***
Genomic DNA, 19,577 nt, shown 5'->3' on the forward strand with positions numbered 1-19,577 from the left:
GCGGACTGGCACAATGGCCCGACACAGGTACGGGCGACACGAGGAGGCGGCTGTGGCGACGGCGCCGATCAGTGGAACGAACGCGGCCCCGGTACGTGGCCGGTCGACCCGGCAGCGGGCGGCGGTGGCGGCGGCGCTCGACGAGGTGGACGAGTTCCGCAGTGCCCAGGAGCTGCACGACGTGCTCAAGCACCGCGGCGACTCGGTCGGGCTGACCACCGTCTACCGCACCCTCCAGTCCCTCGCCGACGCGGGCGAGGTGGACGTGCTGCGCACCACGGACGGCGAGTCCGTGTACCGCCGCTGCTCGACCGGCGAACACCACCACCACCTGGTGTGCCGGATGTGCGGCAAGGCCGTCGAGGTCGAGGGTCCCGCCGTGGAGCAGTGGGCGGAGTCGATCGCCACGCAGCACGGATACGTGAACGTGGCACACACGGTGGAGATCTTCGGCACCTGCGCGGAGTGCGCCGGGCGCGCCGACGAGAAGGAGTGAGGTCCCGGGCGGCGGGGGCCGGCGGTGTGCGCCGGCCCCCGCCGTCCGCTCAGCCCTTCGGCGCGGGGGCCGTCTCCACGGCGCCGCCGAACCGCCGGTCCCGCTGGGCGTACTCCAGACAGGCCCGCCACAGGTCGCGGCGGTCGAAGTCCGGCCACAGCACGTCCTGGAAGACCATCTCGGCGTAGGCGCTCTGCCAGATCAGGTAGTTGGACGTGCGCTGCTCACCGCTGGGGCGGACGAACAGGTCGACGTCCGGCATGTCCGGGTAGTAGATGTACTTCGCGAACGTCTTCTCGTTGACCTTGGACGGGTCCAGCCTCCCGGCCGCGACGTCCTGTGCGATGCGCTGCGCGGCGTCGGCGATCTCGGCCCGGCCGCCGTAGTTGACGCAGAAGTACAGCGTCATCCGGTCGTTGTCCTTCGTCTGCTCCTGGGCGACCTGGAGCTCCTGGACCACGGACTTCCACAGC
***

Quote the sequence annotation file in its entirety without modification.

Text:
Genomic DNA, 19,577 nt, shown 5'->3' on the forward strand with positions numbered 1-19,577 from the left:
GCGGACTGGCACAATGGCCCGACACAGGTACGGGCGACACGAGGAGGCGGCTGTGGCGACGGCGCCGATCAGTGGAACGAACGCGGCCCCGGTACGTGGCCGGTCGACCCGGCAGCGGGCGGCGGTGGCGGCGGCGCTCGACGAGGTGGACGAGTTCCGCAGTGCCCAGGAGCTGCACGACGTGCTCAAGCACCGCGGCGACTCGGTCGGGCTGACCACCGTCTACCGCACCCTCCAGTCCCTCGCCGACGCGGGCGAGGTGGACGTGCTGCGCACCACGGACGGCGAGTCCGTGTACCGCCGCTGCTCGACCGGCGAACACCACCACCACCTGGTGTGCCGGATGTGCGGCAAGGCCGTCGAGGTCGAGGGTCCCGCCGTGGAGCAGTGGGCGGAGTCGATCGCCACGCAGCACGGATACGTGAACGTGGCACACACGGTGGAGATCTTCGGCACCTGCGCGGAGTGCGCCGGGCGCGCCGACGAGAAGGAGTGAGGTCCCGGGCGGCGGGGGCCGGCGGTGTGCGCCGGCCCCCGCCGTCCGCTCAGCCCTTCGGCGCGGGGGCCGTCTCCACGGCGCCGCCGAACCGCCGGTCCCGCTGGGCGTACTCCAGACAGGCCCGCCACAGGTCGCGGCGGTCGAAGTCCGGCCACAGCACGTCCTGGAAGACCATCTCGGCGTAGGCGCTCTGCCAGATCAGGTAGTTGGACGTGCGCTGCTCACCGCTGGGGCGGACGAACAGGTCGACGTCCGGCATGTCCGGGTAGTAGATGTACTTCGCGAACGTCTTCTCGTTGACCTTGGACGGGTCCAGCCTCCCGGCCGCGACGTCCTGTGCGATGCGCTGCGCGGCGTCGGCGATCTCGGCCCGGCCGCCGTAGTTGACGCAGAAGTACAGCGTCATCCGGTCGTTGTCCTTCGTCTGCTCCTGGGCGACCTGGAGCTCCTGGACCACGGACTTCCACAGC